Daily Devotions

What Do R. Kelly and Paul Manafort Have In Common

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Cain said to his brother Abel, “Let us go out to the field.” And when they were in the field, Cain rose up against his brother Abel, and killed him. (Genesis 4:8)

Because we become what we think about — and our lives are always a reflection of our standards and priorities.” I love this Kris Gage quote. Don’t believe Kris and me, just ask R. Kelly, and Paul Manafort. You cannot tell me R. Kelly didn’t think, or fantasize, about his actions before he abused others. Paul Manafort is guilty because he thought about money with such single-mindedness that it negatively influenced his “standards and priorities.” These reflections led both men to public humiliation and prison cells.

In Genesis 4:1-8, we learn about two brothers, Cain and Abel. Cain becomes jealous, because he believes God loves Abel’s offerings more than his own. He reflected on the perceived unfairness over and over, until it warped his “standards.” I believe none of us are born evil. We can become people who act with evil intent through years of abuse, or through obsessive thinking that warps our “standards and priorities.”

I doubt Paul Manafort, R. Kelly, or even the biblical Cain dreamed of becoming an anathema. It developed over time, with mistaken or dysfunctional thinking. Today, rather than just point the finger at the obvious sins of others, it is time to reflect on “our standards and priorities.” As bad as R. Kelly and Paul Manafort ended up, they did not start out with this end in mind. No, it took years of dysfunctional reflection that warped their priorities, and diminished their standards to such a degree that those standards became evil. It is incumbent upon each one of us to make sure we are not fooling ourselves, and rationalizing bad behavior. Such dysfunctional thinking leads to bad actions, which leads to destroyed lives. By humbly, and regularly, reflecting on our standards and priorities, we will stay faithful to God and stay out of prison.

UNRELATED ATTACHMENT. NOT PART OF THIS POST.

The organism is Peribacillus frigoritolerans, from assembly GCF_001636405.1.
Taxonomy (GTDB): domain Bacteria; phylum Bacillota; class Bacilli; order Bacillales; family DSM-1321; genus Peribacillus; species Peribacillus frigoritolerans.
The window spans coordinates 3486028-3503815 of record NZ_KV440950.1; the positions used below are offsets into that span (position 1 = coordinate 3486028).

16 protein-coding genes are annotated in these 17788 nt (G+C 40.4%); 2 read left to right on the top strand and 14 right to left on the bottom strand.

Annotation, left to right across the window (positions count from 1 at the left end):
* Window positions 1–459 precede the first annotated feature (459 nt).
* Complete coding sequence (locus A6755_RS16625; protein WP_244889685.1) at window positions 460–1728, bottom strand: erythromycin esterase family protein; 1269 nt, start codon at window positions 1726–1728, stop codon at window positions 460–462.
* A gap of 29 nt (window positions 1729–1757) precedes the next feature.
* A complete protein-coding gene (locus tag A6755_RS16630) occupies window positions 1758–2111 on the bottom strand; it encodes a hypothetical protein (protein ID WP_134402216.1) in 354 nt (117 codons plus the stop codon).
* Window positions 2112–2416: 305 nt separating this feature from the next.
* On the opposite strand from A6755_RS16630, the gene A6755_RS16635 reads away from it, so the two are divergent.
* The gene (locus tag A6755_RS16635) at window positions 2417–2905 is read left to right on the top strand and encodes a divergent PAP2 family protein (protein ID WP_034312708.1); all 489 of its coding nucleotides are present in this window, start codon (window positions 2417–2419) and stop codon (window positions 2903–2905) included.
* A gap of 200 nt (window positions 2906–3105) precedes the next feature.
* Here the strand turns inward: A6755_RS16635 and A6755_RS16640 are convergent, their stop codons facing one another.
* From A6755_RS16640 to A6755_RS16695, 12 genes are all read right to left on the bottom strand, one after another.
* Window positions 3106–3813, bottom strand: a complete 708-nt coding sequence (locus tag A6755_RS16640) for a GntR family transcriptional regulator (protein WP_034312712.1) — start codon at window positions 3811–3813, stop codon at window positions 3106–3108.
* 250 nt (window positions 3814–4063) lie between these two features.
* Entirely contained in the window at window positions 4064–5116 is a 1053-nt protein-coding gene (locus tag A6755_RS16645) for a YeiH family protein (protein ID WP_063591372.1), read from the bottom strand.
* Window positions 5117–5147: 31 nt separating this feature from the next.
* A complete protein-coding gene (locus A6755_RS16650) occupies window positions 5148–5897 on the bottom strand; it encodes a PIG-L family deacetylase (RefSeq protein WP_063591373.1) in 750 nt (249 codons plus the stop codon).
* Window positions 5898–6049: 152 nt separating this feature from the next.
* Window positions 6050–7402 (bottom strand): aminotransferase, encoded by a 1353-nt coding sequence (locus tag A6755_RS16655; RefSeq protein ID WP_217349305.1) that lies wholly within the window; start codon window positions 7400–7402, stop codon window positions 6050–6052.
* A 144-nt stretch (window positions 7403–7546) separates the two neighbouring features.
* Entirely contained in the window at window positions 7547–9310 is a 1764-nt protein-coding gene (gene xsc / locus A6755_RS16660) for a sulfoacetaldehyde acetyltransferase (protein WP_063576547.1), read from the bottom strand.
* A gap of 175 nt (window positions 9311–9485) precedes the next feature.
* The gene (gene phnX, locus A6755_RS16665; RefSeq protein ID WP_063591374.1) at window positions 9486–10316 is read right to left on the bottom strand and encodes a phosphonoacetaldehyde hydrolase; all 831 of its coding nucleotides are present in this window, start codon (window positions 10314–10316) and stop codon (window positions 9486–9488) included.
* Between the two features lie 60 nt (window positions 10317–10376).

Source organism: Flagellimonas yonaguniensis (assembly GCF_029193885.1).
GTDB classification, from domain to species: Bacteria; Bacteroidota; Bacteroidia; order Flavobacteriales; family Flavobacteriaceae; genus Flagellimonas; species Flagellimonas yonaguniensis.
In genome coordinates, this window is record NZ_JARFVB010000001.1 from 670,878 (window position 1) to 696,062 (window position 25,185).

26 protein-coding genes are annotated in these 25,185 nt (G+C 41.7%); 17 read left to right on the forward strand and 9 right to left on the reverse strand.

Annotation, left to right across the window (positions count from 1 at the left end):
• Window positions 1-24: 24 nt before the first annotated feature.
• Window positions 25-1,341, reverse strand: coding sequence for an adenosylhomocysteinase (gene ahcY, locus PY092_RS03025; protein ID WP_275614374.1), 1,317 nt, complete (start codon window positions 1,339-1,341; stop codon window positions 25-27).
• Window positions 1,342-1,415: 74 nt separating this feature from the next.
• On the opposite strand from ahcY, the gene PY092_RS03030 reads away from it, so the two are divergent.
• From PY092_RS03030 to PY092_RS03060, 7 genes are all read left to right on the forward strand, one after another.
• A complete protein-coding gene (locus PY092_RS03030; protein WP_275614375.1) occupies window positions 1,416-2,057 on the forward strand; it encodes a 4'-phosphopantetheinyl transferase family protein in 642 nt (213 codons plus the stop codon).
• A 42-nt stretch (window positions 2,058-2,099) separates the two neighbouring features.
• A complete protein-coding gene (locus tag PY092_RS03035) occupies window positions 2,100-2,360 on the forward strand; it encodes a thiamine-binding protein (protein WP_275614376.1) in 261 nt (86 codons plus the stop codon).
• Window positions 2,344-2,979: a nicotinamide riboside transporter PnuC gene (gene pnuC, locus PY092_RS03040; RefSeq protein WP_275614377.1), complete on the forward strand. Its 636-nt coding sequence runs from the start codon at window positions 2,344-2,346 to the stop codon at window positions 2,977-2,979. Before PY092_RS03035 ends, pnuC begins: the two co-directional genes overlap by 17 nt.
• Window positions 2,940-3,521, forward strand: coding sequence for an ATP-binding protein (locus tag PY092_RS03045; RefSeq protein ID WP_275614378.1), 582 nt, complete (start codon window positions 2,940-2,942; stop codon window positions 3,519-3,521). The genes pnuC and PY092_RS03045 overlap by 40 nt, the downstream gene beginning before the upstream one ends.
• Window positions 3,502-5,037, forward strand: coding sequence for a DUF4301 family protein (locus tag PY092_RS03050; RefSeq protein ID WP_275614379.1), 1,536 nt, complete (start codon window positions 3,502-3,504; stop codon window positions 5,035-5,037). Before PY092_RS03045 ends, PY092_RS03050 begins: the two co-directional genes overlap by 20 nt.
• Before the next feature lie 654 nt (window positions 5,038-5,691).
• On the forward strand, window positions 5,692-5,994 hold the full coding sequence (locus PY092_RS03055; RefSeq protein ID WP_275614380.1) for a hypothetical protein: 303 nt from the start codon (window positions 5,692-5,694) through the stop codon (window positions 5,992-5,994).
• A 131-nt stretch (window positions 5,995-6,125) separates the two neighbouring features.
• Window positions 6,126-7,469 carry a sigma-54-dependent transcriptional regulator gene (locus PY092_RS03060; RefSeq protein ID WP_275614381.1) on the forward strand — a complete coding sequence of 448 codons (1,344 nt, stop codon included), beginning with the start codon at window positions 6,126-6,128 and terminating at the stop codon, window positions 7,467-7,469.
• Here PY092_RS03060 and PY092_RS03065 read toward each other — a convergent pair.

Appreciate Foot Surgery?

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O give thanks to the Lord, for he is good; for his steadfast love endures forever (1 Chronicles 16:34)

I had simple foot surgery eleven days ago. It was uncomfortable for a few days, and I was frustrated having to miss church the Sunday afterward, but it was small price to pay to walk without pain. I feel silly even having people know, but having to wear a boot for a month doesn’t go without notice. I share this because my little surgery is another reminder that we shouldn’t take anything for granted. I love walking. It is helps me think. Jill and I often took walks together, but we had to give it up as my pain got worse. Something as simple as a short walk can be taken away at any minute. Rather than gripe when it happens, we should spend more time contemplating what we already have, and appreciating it.

As I was coming out of surgery a few things hit me at once. First, darn, I felt so comfortable, and didn’t want to come fully out of the anesthesia that quickly. Second, I heard a man behind the next curtain. He came out of his surgery after having suffered horribly. His issue was part of a systemic problem he’s had in the past, and will probably struggle with in the future. My foot seemed even more ridiculous in comparison. Finally, the nurse brought my wife into the post op. I was blessed, because I knew I had someone who loved me, waiting. Not everyone has that gift.

The greatest gift of the day was God’s presence. God was in the operating room. God was with the suffering man in the next bed. God was with my wife, who was also struggling with a medical issue, but who wanted to be there, rather than have someone else pick me up. God blessed us with the proper medical insurance, so I could have this surgery in the first place. With appreciation comes responsibility. 

If you have decent medical care, you are blessed. It is important to help others find ways to make affordable medical care available to others, without bankrupting our country. If we could put a man on the moon almost fifty years ago, we can find a way for everyone to get necessary healthcare. We also have a responsibility to nurture our relationships with those we love, and who love us. Our spouses, our children, our parents, our friends are a God-given gift. Love takes time, but is well worth the responsibility.  The same holds true for our relationship with God. God is always there for us, and we need to be there for God as well. With all the directions we are pulled, it is hard to find the time. The nice part is that God is always present; even in momentary thoughts, we can keep God close. Of all the things I have to be appreciative for, I hope God knows how much I appreciate the Divine presence that is with us always.

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